AbstractA long-term climatology of cloudiness over the Norwegian, Barents, and Kara Seas (NBK) based on visual surface observations is presented. Annual mean total cloud cover (TCC) is almost equal over solid-ice (SI) and open-water (OW) regions of the NBK (73% ± 3% and 76% ± 2%, respectively). In general, TCC has higher intra- and interannual variability over SI than over OW. A decrease of TCC in the middle of the twentieth century and an increase in the last few decades was found at individual stations and for the NBK as a whole. In most cases these changes are statistically significant with magnitudes exceeding the data uncertainty that is associated with the surface observations. The most pronounced trends are observed in autumn when the largest changes to the sea ice concentration (SIC) occur. TCC over SI correlates significantly with SIC in the Barents Sea, with a statistically significant correlation coefficient between annual TCC and SIC of −0.38 for the period 1936–2013. Cloudiness over OW shows nonsignificant correlation with SIC. An overall increase in the frequency of broken and scattered cloud conditions and a decrease in the frequency of overcast and cloudless conditions were found over OW. These changes are statistically significant and likely to be connected with the long-term changes of morphological types (an increase of convective and a decrease of stratiform cloud amounts).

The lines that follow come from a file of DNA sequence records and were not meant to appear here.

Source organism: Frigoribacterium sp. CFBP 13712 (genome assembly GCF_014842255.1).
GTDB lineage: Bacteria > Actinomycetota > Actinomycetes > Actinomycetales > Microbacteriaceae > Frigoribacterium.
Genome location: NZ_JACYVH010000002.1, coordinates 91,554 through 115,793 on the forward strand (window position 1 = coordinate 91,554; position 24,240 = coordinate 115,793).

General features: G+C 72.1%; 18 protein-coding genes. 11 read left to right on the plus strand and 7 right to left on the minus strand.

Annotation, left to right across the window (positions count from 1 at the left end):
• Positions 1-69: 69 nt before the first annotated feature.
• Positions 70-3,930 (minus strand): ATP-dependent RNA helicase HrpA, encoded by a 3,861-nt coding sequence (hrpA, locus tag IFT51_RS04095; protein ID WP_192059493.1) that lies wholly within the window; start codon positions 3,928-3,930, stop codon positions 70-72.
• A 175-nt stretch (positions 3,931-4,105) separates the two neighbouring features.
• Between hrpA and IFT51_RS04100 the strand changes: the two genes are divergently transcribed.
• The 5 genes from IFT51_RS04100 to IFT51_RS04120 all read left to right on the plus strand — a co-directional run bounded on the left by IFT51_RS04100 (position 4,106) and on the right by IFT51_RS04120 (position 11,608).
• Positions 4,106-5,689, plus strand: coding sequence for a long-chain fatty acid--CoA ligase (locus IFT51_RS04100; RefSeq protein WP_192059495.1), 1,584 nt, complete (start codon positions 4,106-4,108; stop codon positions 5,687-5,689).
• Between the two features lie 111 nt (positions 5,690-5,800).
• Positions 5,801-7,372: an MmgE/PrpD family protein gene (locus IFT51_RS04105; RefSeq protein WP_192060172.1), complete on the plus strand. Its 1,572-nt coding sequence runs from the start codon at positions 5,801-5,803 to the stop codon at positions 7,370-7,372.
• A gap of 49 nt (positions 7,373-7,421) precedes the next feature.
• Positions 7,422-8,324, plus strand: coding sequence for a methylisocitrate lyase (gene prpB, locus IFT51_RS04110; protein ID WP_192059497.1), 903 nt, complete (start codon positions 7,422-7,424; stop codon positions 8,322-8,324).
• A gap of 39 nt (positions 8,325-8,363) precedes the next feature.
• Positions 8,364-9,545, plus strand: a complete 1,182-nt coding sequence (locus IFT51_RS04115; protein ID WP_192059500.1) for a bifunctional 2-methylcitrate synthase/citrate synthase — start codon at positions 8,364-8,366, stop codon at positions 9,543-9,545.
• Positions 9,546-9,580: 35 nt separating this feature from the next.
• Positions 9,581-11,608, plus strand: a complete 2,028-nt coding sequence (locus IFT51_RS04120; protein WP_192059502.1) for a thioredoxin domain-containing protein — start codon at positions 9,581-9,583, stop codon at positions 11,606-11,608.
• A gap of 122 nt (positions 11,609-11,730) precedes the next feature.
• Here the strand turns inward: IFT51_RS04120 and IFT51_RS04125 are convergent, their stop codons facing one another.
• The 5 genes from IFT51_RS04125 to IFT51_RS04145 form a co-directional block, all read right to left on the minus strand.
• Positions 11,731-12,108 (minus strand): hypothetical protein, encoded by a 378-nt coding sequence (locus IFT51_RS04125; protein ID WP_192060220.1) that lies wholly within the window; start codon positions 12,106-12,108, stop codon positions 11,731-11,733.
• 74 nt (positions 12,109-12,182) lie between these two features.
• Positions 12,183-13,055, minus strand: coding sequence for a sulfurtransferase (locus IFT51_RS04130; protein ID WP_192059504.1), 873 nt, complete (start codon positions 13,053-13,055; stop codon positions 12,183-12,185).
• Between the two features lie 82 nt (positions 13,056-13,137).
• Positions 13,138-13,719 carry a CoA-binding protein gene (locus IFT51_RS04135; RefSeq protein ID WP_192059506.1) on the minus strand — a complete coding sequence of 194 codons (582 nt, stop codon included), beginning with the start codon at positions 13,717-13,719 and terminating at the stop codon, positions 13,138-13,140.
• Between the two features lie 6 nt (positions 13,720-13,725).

Journal of Climate – American Meteorological Society
Published: Mar 21, 2017
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